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A global research team led by KAUST has developed a new test that detects and sequences the SARS-CoV-2 virus in minutes using a portable, briefcase-sized machine. File photo.
A global research team led by KAUST has developed a new test that can simultaneously detect and sequence SARS-CoV-2—the virus that causes COVID-19—influenza and other viruses in minutes using a portable, briefcase-sized machine. The test looks to revolutionize virus detection in ways that will aid the fight against pandemics.
Named NIRVANA, the test is the product of an exciting collaboration between KAUST, the Salk Institute, the Saudi Ministry of Health (MoH) and a number of Saudi university partners.
"We realized that we could use this technique to not only detect SARS-CoV-2, but also other viruses at the same time," said Mo Li, assistant professor of bioscience at KAUST.
Li spent six years as a Salk postdoctoral researcher in the Izpisua Belmonte Lab. In the summer of 2020, he pondered ways to lend his expertise in genetic engineering to combatting the COVID-19 pandemic. He wondered whether a gene detection and sequencing approach called isothermal recombinase amplification (RPA) might be faster, cheaper and more portable than the current COVID-19 testing approach.
Li worked closely with Izpisua Belmonte scientists to design NIRVANA to simultaneously test samples for COVID-19, influenza A, human adenovirus and non-SARS-CoV-2 human coronavirus. The team tested NIRVANA on 10 samples known to be positive for SARS-CoV-2, 60 samples of unknown SARS-CoV-2 status, and samples of municipal wastewater harboring the SARS-COV-2 virus as well as other viruses. In all cases, the test correctly identified which viruses were present. The sequencing data also allowed them to narrow down the origin of SARS-CoV-2 in positive samples, differentiating strains from China and Europe, for instance.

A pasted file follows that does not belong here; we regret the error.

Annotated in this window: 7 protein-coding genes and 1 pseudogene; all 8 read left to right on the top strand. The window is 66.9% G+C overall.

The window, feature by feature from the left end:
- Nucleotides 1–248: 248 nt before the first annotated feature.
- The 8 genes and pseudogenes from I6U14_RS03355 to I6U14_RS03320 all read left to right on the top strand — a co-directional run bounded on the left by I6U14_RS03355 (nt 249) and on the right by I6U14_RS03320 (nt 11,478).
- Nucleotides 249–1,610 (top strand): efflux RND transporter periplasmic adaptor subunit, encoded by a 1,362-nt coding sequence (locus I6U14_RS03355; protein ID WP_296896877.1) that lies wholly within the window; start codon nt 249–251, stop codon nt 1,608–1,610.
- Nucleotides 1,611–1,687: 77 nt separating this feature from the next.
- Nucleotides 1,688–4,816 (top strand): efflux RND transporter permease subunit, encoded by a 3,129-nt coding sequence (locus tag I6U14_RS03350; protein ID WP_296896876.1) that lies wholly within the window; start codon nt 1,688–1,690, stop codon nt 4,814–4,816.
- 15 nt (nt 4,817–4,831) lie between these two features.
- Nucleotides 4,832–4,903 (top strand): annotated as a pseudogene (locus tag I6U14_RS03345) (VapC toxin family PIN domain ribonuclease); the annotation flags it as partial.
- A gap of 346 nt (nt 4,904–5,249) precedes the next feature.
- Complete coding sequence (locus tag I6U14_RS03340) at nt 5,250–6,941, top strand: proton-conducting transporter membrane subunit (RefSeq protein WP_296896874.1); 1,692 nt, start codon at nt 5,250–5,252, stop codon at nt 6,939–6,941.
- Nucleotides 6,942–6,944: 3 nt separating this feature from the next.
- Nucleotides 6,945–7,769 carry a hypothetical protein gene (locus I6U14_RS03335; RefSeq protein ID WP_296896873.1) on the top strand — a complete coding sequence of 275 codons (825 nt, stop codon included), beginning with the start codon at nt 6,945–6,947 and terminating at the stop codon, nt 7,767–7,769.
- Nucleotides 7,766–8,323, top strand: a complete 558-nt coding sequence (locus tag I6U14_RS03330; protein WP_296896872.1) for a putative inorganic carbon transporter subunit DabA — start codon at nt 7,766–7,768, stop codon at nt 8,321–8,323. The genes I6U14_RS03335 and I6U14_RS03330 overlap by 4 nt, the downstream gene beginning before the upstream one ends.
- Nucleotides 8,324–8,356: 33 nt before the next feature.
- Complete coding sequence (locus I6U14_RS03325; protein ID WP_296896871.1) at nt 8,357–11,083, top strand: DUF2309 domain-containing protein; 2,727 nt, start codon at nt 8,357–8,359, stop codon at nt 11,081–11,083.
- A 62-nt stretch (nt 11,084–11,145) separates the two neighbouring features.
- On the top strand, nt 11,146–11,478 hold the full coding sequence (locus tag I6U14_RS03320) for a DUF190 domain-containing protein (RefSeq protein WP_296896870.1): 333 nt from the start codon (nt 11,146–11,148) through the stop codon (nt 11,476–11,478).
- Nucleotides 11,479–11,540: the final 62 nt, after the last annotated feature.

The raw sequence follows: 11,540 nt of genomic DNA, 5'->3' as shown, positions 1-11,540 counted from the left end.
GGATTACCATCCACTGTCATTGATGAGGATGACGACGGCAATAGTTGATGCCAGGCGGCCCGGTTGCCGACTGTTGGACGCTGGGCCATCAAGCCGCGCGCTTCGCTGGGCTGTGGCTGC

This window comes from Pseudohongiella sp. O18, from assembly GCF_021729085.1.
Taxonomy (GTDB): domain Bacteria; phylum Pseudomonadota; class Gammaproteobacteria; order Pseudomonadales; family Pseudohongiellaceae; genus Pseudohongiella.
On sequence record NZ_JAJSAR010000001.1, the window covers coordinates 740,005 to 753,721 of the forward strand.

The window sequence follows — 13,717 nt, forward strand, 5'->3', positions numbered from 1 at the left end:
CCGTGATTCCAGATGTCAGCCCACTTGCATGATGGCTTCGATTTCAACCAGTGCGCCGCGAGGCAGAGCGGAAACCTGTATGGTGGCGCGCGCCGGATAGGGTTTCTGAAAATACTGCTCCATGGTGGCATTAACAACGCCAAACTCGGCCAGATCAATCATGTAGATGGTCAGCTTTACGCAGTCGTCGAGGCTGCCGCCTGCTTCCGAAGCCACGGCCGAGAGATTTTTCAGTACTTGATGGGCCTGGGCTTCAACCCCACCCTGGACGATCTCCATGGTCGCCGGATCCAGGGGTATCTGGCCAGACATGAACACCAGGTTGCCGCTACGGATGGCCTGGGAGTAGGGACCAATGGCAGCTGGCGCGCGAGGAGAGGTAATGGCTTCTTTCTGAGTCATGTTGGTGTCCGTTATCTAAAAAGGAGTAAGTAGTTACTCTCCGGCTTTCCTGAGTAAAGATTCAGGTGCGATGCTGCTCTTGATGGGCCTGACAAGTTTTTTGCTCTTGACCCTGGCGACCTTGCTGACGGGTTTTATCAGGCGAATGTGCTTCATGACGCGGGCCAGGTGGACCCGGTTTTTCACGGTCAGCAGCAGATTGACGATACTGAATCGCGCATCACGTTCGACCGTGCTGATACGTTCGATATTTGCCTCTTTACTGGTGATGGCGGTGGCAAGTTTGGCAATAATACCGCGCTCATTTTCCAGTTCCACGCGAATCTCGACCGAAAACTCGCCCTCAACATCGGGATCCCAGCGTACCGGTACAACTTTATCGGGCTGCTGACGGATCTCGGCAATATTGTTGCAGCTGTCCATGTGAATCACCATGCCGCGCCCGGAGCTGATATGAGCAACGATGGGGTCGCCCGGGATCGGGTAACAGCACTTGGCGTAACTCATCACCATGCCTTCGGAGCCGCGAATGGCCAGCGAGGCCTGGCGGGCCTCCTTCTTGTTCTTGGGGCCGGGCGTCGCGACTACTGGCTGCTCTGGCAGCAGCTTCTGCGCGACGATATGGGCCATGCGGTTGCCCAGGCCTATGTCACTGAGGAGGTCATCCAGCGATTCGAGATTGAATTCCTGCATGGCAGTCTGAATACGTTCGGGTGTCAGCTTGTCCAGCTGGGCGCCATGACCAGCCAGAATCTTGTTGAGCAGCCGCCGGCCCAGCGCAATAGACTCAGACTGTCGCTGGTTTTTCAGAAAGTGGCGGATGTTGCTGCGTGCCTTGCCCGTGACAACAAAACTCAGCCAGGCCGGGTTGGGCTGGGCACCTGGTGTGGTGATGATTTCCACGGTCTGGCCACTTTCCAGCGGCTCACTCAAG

"This is a virus detection and surveillance method that doesn't require an expensive infrastructure like other approaches," said Juan Carlos Izpisua Belmonte, co-corresponding author and a professor in Salk's Gene Expression Laboratory. "We can accomplish with one portable test what others are doing with two or three different tests and machines."
More than 100 million people around the world have been infected with SARS-CoV-2. Testing the population is key to stopping the spread of the virus. In addition, tracking the spread of new SARS-CoV-2 variants—some of which could respond differently to treatments or vaccines—is critical.
With the small size and portability of the NIRVANA device, it could be used for fast virus detection at schools, airports or ports, the researchers said. It could also be used to monitor wastewater or streams for the presence of new viruses.
"The design of this assay is really flexible, so it's not just limited to the examples we've shown," Li said. "We can easily adapt it to tackle other pathogens, even new and emergent ones."
Today, the standard approach to determining whether a nasal swab is positive for COVID-19 is to run a polymerase chain reaction (PCR) test to detect genetic material from the SARS-CoV-2 virus. If the sample is negative, patients and clinicians don't get any information on what might be causing the coronavirus-like symptoms. To know that, they must run separate PCR tests using different swab samples for other viruses.
If the sample is positive for SARS-CoV-2, they still don't learn which COVID-19 variant is infecting a patient unless another set of tests are run—testing that requires a large and expensive, next-generation gene-sequencing machine.
Unlike PCR, which cycles through lower and higher temperatures to separate DNA strands and copy them, RPA uses proteins rather than temperature changes to accomplish the same thing. The technology lets researchers copy longer stretches of DNA, and probe for multiple genes at the same time.
The researchers developed the technology with the goal of commercialization. According to Belmonte, market analysis is needed to assess the overall merits of the test against the cost of commercialization.